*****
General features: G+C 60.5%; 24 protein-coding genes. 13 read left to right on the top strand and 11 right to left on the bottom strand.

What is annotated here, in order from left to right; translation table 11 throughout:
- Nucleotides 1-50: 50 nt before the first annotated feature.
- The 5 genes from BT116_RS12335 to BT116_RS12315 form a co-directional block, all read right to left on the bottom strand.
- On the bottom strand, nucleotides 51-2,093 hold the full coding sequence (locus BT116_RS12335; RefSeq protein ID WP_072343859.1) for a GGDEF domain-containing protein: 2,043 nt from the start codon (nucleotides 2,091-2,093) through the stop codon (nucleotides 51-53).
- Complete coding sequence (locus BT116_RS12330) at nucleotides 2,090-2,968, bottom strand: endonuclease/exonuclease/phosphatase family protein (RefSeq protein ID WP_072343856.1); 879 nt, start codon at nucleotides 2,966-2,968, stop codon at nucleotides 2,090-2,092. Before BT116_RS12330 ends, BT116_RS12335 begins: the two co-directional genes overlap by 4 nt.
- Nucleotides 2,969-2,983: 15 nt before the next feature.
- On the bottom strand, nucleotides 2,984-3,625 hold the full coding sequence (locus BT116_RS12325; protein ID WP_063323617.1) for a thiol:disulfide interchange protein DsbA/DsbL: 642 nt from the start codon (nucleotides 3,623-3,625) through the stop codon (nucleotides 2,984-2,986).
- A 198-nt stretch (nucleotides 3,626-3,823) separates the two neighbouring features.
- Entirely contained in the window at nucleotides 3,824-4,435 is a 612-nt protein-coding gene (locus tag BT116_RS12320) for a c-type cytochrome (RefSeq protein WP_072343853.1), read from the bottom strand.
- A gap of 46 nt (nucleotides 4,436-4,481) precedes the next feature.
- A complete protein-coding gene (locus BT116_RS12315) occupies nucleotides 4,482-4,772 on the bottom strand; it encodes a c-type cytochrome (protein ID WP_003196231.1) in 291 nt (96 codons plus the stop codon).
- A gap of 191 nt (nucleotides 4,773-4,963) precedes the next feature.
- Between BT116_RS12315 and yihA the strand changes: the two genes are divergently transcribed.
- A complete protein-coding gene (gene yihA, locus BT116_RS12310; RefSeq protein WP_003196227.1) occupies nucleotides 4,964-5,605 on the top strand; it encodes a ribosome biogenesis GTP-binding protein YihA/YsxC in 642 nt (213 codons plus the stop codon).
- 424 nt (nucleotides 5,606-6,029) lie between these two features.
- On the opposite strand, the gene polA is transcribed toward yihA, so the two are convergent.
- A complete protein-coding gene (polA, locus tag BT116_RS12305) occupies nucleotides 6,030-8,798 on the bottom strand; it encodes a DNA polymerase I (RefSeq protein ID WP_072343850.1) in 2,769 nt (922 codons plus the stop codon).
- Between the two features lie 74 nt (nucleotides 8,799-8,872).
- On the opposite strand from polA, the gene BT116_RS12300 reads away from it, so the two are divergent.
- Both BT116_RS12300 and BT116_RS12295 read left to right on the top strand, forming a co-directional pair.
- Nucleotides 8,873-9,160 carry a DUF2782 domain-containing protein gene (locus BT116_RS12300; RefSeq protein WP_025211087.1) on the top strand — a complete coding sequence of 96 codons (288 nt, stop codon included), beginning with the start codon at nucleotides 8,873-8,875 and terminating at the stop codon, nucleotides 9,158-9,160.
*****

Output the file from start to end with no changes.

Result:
General features: G+C 60.5%; 24 protein-coding genes. 13 read left to right on the top strand and 11 right to left on the bottom strand.

What is annotated here, in order from left to right; translation table 11 throughout:
- Nucleotides 1-50: 50 nt before the first annotated feature.
- The 5 genes from BT116_RS12335 to BT116_RS12315 form a co-directional block, all read right to left on the bottom strand.
- On the bottom strand, nucleotides 51-2,093 hold the full coding sequence (locus BT116_RS12335; RefSeq protein ID WP_072343859.1) for a GGDEF domain-containing protein: 2,043 nt from the start codon (nucleotides 2,091-2,093) through the stop codon (nucleotides 51-53).
- Complete coding sequence (locus BT116_RS12330) at nucleotides 2,090-2,968, bottom strand: endonuclease/exonuclease/phosphatase family protein (RefSeq protein ID WP_072343856.1); 879 nt, start codon at nucleotides 2,966-2,968, stop codon at nucleotides 2,090-2,092. Before BT116_RS12330 ends, BT116_RS12335 begins: the two co-directional genes overlap by 4 nt.
- Nucleotides 2,969-2,983: 15 nt before the next feature.
- On the bottom strand, nucleotides 2,984-3,625 hold the full coding sequence (locus BT116_RS12325; protein ID WP_063323617.1) for a thiol:disulfide interchange protein DsbA/DsbL: 642 nt from the start codon (nucleotides 3,623-3,625) through the stop codon (nucleotides 2,984-2,986).
- A 198-nt stretch (nucleotides 3,626-3,823) separates the two neighbouring features.
- Entirely contained in the window at nucleotides 3,824-4,435 is a 612-nt protein-coding gene (locus tag BT116_RS12320) for a c-type cytochrome (RefSeq protein WP_072343853.1), read from the bottom strand.
- A gap of 46 nt (nucleotides 4,436-4,481) precedes the next feature.
- A complete protein-coding gene (locus BT116_RS12315) occupies nucleotides 4,482-4,772 on the bottom strand; it encodes a c-type cytochrome (protein ID WP_003196231.1) in 291 nt (96 codons plus the stop codon).
- A gap of 191 nt (nucleotides 4,773-4,963) precedes the next feature.
- Between BT116_RS12315 and yihA the strand changes: the two genes are divergently transcribed.
- A complete protein-coding gene (gene yihA, locus BT116_RS12310; RefSeq protein WP_003196227.1) occupies nucleotides 4,964-5,605 on the top strand; it encodes a ribosome biogenesis GTP-binding protein YihA/YsxC in 642 nt (213 codons plus the stop codon).
- 424 nt (nucleotides 5,606-6,029) lie between these two features.
- On the opposite strand, the gene polA is transcribed toward yihA, so the two are convergent.
- A complete protein-coding gene (polA, locus tag BT116_RS12305) occupies nucleotides 6,030-8,798 on the bottom strand; it encodes a DNA polymerase I (RefSeq protein ID WP_072343850.1) in 2,769 nt (922 codons plus the stop codon).
- Between the two features lie 74 nt (nucleotides 8,799-8,872).
- On the opposite strand from polA, the gene BT116_RS12300 reads away from it, so the two are divergent.
- Both BT116_RS12300 and BT116_RS12295 read left to right on the top strand, forming a co-directional pair.
- Nucleotides 8,873-9,160 carry a DUF2782 domain-containing protein gene (locus BT116_RS12300; RefSeq protein WP_025211087.1) on the top strand — a complete coding sequence of 96 codons (288 nt, stop codon included), beginning with the start codon at nucleotides 8,873-8,875 and terminating at the stop codon, nucleotides 9,158-9,160.